Effect of Sarcosine on Symptomatology, Quality of Life, Oxidative Stress and Glutamatergic Parameters in Schizophrenia (PULSAR)
|ClinicalTrials.gov Identifier: NCT01503359|
Recruitment Status : Completed
First Posted : January 4, 2012
Last Update Posted : September 16, 2016
|First Submitted Date ICMJE||December 30, 2011|
|First Posted Date ICMJE||January 4, 2012|
|Last Update Posted Date||September 16, 2016|
|Start Date ICMJE||January 2012|
|Primary Completion Date||February 2015 (Final data collection date for primary outcome measure)|
|Current Primary Outcome Measures ICMJE
||Assessment of sarcosine vs. placebo impact on schizophrenia symptoms using Positive and Negative Syndrome Scale (PANSS). [ Time Frame: 6 months ]
Both arms, every visit
|Original Primary Outcome Measures ICMJE
||Assessment of sarcosine vs. placebo impact on schizophrenia symptoms using Positive and Negative Syndrome Scale (PANSS). [ Time Frame: 6 months ]|
|Change History||Complete list of historical versions of study NCT01503359 on ClinicalTrials.gov Archive Site|
|Current Secondary Outcome Measures ICMJE
|Original Secondary Outcome Measures ICMJE
|Current Other Outcome Measures ICMJE||Not Provided|
|Original Other Outcome Measures ICMJE||Not Provided|
|Brief Title ICMJE||Effect of Sarcosine on Symptomatology, Quality of Life, Oxidative Stress and Glutamatergic Parameters in Schizophrenia|
|Official Title ICMJE||Effect of Sarcosine on Symptomatology, Quality of Life, Cognitive and Sexual Functioning, Blood Levels of Sarcosine, Glycine, BDNF and MMP-9, Oculomotor, Brain Metabolism and Oxidative Stress Parameters in Schizophrenia.|
|Brief Summary||The purpose of study is to determine whether dietary supplement sarcosine is effective in treatment of schizophrenia. The investigators will assess impact of sarcosine on quality of life and sexual functioning. In this project the investigators will also measure glycine, sarcosine, BDNF, MMP-9 levels and oxydative stress parameters in blood, brain glutamatergic metabolism parameters in magnetic resonance spectroscopy and oculomotoric changes in electrooculography.|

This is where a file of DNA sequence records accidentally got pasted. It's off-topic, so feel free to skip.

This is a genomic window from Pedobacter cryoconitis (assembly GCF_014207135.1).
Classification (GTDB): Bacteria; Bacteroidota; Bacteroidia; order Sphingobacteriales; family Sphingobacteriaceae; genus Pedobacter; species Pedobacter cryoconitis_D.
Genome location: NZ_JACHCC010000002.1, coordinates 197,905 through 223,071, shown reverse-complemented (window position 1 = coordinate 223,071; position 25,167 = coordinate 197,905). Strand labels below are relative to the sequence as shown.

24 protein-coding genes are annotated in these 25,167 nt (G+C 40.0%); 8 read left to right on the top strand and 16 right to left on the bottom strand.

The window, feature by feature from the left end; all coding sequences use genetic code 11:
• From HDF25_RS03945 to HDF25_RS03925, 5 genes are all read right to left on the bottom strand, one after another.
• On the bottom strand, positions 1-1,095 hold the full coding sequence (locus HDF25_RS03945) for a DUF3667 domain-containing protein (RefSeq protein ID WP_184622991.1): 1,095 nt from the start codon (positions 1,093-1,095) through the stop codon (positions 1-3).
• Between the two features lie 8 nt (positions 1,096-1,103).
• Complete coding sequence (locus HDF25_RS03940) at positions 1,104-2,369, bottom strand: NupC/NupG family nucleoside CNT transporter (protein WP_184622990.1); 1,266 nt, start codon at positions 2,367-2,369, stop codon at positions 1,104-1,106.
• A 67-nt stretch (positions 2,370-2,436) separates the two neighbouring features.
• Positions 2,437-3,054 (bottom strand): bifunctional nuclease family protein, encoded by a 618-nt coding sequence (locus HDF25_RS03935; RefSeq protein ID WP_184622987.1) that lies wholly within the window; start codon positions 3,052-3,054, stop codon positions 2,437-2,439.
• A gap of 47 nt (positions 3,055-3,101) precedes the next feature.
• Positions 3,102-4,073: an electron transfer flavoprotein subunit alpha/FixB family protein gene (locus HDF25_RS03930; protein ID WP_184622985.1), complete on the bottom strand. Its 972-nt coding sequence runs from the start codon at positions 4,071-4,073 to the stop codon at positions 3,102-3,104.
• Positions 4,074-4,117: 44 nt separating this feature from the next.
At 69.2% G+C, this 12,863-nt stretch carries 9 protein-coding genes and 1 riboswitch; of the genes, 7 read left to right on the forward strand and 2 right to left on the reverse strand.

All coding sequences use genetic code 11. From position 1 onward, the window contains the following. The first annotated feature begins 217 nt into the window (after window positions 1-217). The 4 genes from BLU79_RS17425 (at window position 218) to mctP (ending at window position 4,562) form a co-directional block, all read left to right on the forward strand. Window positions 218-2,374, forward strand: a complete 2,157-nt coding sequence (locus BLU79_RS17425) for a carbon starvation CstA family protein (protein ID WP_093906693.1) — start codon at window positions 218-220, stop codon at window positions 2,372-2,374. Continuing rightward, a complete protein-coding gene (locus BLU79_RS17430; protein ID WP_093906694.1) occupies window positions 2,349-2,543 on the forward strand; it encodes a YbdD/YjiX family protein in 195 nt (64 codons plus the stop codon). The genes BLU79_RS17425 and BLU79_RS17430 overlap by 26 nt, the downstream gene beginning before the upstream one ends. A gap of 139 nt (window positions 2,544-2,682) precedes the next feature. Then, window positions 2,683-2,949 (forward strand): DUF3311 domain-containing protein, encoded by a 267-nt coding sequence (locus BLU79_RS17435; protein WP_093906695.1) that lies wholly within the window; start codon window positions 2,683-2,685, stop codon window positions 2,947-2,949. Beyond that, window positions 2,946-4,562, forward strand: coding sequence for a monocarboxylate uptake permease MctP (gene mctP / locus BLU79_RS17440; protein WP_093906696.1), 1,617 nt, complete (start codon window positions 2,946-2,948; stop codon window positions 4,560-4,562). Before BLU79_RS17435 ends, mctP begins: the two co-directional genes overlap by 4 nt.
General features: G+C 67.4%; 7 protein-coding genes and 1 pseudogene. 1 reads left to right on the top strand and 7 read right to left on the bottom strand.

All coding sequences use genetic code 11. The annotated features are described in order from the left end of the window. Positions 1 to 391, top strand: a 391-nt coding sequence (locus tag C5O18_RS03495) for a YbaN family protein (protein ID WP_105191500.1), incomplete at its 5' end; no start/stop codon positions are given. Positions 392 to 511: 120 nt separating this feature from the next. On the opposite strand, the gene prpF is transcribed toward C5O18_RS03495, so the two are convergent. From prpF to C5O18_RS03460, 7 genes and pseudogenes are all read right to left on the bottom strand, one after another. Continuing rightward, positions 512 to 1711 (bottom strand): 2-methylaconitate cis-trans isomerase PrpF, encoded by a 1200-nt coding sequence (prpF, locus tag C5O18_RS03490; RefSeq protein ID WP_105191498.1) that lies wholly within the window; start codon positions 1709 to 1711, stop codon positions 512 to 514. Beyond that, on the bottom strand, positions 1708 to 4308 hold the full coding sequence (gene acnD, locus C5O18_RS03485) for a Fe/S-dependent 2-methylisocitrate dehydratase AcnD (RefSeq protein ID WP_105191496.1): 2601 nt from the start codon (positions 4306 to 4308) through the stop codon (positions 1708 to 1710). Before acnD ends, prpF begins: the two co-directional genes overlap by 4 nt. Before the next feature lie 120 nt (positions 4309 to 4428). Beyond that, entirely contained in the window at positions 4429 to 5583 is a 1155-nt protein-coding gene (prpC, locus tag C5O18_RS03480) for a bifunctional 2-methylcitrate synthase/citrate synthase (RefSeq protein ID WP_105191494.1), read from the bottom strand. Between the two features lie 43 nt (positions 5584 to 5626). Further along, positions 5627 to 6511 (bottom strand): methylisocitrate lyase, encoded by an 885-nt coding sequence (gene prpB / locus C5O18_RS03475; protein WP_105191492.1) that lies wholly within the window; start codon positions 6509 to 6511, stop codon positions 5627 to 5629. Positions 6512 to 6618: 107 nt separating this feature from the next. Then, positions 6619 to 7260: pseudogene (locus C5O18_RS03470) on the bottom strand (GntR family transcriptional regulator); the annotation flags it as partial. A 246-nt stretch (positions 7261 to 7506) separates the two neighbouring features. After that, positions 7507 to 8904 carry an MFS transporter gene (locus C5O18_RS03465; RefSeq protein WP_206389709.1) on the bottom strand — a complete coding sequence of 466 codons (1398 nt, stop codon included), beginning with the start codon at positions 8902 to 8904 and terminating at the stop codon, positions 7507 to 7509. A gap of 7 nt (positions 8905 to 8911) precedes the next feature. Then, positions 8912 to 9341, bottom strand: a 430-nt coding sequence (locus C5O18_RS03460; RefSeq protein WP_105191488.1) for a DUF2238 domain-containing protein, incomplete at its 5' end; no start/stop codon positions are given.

Glutamic acid is the largest excitatory neurotransmitter in the central nervous system, the population of glutamatergic neurones represents approximately 50% of all neurones in the brain. Being closely dependent on the inhibitory GABA system, the glutamate system is responsible for the transmission and modulation of the majority of brain signals and connected with dopaminergic and serotonergic systems. The glutamate system plays an important role in the pathogenesis of schizophrenia. NMDA receptor antagonists, including phencyclidine, ketamine and MK-801, cause symptoms similar to those found in schizophrenia, as well as deterioration of mental state in patients with schizophrenia. What is important from a theoretical point of view NMDA agonists also cause negative symptoms which are not observed after amphetamine or other drugs intoxications. Based on these observations, it was assumed that normalization of glutamatergic transmission may result in an improvement in schizophrenia symptomatology.
According to the assumptions of this hypothesis, attempts were made to stimulate transmission within this system. Due to the high risk of excitotoxic effects induction therapy with glutamic acid is not administered (hyperactivity of glutamatergic system, leading to nerve cell damage was observed in neurodegenerative diseases). Along with glutamic acid and voltage changes dependent on another glutamatergic receptor - AMPA, presence of glycine is necessary to stimulate the NMDA receptor. This widely distributed amino acid, an important element of protein chains, is present in a daily diet (average consumption amounts to 2g/day). In addition to building properties, it is of paramount importance in the central nervous system. As a primary transmitter in glycinergic neurones it belongs to the class I of neurotransmitters. Moreover, it also plays a role as a co-agonist and a modulator, for example in the glutamatergic system. Glutamic acid is released from nerve endings into the synaptic cleft, where it is re-uptaken and dispersed, which, in consequence, results in a rapid decline in its concentration in the vicinity of NMDA receptors. As a result, the time of receptor binding is short. Intrasynaptic glycine turnover is different - it resides inside the synapses permanently, depending on the concentration and, to a greater or lesser extent, binds to a modulatory site. Glial cells, with identified glycine transport system (GlyT-1) are responsible for maintaining a stable level of glycine in neuronal junctions. New research on inhibitors of this transport system (GTI) eg. sarcosine, which may have similar or better effects to glycine administration, have begun. Glycine does not bind to all the modulatory sites on NMDA receptor in vivo, and augmentation of this saturation intensifies glutamatergic transmission. This phenomenon is particularly observed in individuals with relatively low (not sufficient for maximum saturation of the receptor site) levels of synaptic glycine.